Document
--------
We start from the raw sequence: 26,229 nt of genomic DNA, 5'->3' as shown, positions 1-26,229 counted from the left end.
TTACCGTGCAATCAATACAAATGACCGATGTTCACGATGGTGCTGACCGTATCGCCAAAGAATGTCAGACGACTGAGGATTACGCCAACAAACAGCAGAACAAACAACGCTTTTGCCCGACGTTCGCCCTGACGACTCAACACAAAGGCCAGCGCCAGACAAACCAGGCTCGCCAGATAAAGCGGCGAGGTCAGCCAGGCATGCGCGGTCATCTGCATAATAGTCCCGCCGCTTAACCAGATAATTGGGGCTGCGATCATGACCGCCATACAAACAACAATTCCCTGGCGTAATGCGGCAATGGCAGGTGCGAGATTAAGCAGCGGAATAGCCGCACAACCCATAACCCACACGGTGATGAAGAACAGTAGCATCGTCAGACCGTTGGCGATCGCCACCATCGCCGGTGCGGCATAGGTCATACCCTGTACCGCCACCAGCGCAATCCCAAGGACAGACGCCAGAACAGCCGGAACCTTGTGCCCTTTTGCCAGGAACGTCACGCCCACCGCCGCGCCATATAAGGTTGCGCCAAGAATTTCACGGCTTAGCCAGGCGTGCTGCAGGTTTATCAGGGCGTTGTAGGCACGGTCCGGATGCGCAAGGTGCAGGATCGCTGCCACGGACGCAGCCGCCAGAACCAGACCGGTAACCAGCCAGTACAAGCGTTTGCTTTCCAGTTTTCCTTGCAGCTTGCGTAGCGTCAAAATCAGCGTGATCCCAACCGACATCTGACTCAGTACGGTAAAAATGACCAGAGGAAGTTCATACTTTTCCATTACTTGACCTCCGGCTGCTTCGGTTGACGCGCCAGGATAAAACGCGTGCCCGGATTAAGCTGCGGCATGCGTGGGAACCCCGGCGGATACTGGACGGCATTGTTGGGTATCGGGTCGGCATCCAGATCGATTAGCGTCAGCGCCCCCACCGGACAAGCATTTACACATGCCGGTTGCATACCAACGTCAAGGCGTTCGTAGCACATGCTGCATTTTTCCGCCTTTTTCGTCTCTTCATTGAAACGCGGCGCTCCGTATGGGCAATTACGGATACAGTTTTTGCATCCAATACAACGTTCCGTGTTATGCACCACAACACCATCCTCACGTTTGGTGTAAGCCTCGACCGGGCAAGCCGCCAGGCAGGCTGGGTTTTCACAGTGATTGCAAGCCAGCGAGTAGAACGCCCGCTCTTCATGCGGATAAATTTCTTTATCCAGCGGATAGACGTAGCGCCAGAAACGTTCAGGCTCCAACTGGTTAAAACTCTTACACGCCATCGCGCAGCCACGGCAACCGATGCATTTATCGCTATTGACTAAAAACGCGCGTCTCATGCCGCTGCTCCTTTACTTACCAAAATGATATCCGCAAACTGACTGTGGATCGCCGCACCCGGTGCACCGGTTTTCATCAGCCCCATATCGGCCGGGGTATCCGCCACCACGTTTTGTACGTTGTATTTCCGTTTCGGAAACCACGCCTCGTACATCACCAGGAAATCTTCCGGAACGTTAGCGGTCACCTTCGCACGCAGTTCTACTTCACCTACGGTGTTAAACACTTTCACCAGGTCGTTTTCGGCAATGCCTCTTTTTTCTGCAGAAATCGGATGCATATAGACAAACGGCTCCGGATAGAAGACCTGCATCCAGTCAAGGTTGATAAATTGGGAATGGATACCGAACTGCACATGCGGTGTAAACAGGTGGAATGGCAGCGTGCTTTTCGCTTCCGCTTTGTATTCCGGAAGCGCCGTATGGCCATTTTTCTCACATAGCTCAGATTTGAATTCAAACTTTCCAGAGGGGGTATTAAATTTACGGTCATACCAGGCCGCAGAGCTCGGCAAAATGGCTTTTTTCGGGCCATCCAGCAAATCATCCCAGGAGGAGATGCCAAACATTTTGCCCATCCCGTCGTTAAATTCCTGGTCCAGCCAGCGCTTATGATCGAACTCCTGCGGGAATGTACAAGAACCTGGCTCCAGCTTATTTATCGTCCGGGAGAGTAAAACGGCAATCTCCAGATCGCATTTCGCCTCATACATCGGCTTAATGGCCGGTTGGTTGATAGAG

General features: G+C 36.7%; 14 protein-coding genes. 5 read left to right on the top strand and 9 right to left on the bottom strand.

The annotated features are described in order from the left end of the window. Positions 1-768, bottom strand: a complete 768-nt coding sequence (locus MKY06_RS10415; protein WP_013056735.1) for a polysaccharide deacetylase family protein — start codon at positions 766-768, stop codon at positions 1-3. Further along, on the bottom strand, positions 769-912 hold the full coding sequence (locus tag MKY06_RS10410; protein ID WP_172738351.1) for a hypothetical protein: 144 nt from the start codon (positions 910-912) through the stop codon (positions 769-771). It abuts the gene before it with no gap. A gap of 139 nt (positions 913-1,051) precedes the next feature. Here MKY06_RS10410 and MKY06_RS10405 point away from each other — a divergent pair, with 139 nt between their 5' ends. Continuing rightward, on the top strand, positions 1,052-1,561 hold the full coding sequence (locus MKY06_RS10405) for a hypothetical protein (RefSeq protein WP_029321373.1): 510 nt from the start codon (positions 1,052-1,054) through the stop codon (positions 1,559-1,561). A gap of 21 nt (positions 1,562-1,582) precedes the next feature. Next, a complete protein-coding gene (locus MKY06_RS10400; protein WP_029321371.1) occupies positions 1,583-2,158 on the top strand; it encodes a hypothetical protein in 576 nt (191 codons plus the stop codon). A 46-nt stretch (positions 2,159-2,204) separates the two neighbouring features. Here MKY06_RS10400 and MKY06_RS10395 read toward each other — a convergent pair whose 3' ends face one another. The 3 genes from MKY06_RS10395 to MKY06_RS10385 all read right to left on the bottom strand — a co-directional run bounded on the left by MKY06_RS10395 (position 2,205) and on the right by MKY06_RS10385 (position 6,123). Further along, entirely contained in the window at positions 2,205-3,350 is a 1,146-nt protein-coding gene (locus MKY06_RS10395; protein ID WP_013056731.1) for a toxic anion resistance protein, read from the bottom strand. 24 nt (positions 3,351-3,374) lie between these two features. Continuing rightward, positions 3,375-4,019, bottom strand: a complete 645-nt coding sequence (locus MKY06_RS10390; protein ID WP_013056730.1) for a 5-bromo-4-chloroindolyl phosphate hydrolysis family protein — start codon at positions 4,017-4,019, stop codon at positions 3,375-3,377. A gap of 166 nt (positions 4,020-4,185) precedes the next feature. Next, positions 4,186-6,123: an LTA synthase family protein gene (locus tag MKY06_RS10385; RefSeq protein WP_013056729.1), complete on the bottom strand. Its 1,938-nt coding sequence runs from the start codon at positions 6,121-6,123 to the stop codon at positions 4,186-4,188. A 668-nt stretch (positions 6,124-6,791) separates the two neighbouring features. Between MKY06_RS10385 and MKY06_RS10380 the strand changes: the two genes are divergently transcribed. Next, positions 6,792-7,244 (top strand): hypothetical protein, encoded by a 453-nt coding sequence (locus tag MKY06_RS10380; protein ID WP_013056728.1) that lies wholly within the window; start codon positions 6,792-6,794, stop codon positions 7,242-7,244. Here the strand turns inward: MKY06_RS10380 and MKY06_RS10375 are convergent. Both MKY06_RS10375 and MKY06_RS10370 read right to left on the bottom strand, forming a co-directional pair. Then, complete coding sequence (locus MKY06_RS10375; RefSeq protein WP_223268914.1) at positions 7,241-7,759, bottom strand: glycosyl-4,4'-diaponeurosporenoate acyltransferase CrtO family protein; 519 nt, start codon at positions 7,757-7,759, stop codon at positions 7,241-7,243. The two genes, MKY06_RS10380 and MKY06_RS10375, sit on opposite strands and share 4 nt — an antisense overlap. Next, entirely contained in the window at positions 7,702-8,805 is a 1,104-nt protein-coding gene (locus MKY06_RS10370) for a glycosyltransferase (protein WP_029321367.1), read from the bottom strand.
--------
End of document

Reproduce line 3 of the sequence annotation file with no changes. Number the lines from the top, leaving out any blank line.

General features: G+C 36.7%; 14 protein-coding genes. 5 read left to right on the top strand and 9 right to left on the bottom strand.